The Nova Scotia Supreme Court issued a notable e-discovery decision on August 2nd.
The Court dismissed a motion to compel further documentary production as premature because the discrepancy in production volume between the parties was insufficient proof that the party producing fewer documents had failed to meet its obligations. More importantly, however, the Court accepted the moving party’s argument that (in the absence of a discovery agreement) it was entitled to information about the other party’s search protocol before oral discovery. The Court described the argument as follows:
The basic position of the defendants is that the Civil Procedure Rules contemplate that the parties will make a good faith effort to try and agree on the criteria to be used in conducting searches for electronic information to be disclosed. In other words, each party should apply the same relevance analysis in reviewing their electronic records. Even in the absence of an agreement, the parties should be required to disclose the criteria which they used so that the other parties know the basis on which the affidavit of disclosure was prepared.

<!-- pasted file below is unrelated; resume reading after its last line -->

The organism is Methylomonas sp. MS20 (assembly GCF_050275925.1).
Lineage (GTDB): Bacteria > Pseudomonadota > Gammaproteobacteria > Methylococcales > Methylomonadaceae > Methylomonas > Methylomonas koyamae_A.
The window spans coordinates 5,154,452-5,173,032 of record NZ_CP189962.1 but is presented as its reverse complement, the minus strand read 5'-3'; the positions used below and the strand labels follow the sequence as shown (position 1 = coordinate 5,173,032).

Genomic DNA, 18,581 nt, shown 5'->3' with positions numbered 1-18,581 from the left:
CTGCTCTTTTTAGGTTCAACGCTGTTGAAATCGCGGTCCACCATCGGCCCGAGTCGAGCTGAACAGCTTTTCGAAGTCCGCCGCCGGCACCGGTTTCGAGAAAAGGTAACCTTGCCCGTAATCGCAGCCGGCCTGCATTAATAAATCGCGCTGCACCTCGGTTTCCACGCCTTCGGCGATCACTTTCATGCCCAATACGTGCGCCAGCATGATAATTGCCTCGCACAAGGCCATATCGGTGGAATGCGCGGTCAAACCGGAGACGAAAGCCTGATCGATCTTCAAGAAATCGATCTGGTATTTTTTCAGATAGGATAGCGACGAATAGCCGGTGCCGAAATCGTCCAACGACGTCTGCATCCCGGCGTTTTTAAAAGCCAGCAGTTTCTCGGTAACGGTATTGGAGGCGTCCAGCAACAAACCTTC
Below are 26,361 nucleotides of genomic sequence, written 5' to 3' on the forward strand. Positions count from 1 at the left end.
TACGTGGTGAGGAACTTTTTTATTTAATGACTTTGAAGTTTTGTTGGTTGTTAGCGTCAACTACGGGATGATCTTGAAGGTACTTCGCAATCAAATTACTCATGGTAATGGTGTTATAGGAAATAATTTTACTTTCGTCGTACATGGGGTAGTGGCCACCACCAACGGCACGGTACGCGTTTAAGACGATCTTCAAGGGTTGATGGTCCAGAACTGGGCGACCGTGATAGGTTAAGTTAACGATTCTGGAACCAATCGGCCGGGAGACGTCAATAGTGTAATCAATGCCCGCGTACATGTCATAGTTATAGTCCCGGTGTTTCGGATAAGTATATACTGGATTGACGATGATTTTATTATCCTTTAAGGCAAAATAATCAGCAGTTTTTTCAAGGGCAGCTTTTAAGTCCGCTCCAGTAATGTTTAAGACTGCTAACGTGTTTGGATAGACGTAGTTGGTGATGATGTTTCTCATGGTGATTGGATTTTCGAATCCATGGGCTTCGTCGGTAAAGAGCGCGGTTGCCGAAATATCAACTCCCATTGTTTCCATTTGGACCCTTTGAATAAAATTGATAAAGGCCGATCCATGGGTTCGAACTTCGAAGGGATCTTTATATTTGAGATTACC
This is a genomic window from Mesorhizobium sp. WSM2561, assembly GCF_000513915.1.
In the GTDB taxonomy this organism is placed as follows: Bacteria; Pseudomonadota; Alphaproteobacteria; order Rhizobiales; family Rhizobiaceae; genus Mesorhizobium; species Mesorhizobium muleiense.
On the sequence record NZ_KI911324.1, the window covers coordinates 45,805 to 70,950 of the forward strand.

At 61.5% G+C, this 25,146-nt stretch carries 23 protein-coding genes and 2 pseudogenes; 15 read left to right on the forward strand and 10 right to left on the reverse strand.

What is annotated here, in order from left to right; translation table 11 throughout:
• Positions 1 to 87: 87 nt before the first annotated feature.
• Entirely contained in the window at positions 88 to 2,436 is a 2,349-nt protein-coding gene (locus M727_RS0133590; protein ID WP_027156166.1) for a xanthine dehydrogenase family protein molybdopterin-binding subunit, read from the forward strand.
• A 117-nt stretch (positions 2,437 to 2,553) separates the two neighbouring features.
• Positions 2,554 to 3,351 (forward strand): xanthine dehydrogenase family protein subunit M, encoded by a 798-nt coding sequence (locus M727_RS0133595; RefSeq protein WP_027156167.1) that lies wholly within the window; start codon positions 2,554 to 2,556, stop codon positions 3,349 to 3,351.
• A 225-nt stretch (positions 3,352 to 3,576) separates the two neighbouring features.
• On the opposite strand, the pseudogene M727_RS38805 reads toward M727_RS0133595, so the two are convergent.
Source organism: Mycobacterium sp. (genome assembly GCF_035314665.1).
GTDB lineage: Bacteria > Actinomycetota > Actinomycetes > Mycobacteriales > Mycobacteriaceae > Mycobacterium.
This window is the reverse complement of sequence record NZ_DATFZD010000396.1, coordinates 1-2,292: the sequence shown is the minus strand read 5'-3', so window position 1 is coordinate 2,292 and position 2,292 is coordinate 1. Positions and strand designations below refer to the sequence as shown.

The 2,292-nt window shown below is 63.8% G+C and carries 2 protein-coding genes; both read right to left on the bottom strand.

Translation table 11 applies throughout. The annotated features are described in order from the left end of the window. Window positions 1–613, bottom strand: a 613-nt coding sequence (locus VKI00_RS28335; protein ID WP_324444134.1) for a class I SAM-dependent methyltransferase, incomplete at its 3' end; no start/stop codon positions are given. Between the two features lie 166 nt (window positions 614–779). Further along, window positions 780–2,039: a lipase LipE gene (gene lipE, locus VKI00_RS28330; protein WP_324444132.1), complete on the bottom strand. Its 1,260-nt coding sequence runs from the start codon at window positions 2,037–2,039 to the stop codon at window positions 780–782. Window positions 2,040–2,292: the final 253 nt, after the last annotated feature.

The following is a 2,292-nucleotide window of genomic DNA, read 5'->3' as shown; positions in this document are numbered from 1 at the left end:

In many cases, discovery examinations include questions directed at identifying additional undisclosed documents to be produced. Counsel for the defendants does not believe that disclosure of the electronic search criteria should be left to the discovery process. He suggests that this would result in bifurcation with an initial discovery on the scope of disclosure followed by an adjournment todeal with newly identified records. It would then be necessary to have a second discovery on the substantive issues.
The Court also made some findings about the requirements for an “affidavit disclosing relevant electronic information” under the Nova Scotia Civil Procedure Rules.
Velsoft Training Materials Inc v Global Courseware Inc, 2012 NSSC 295 (CanLII).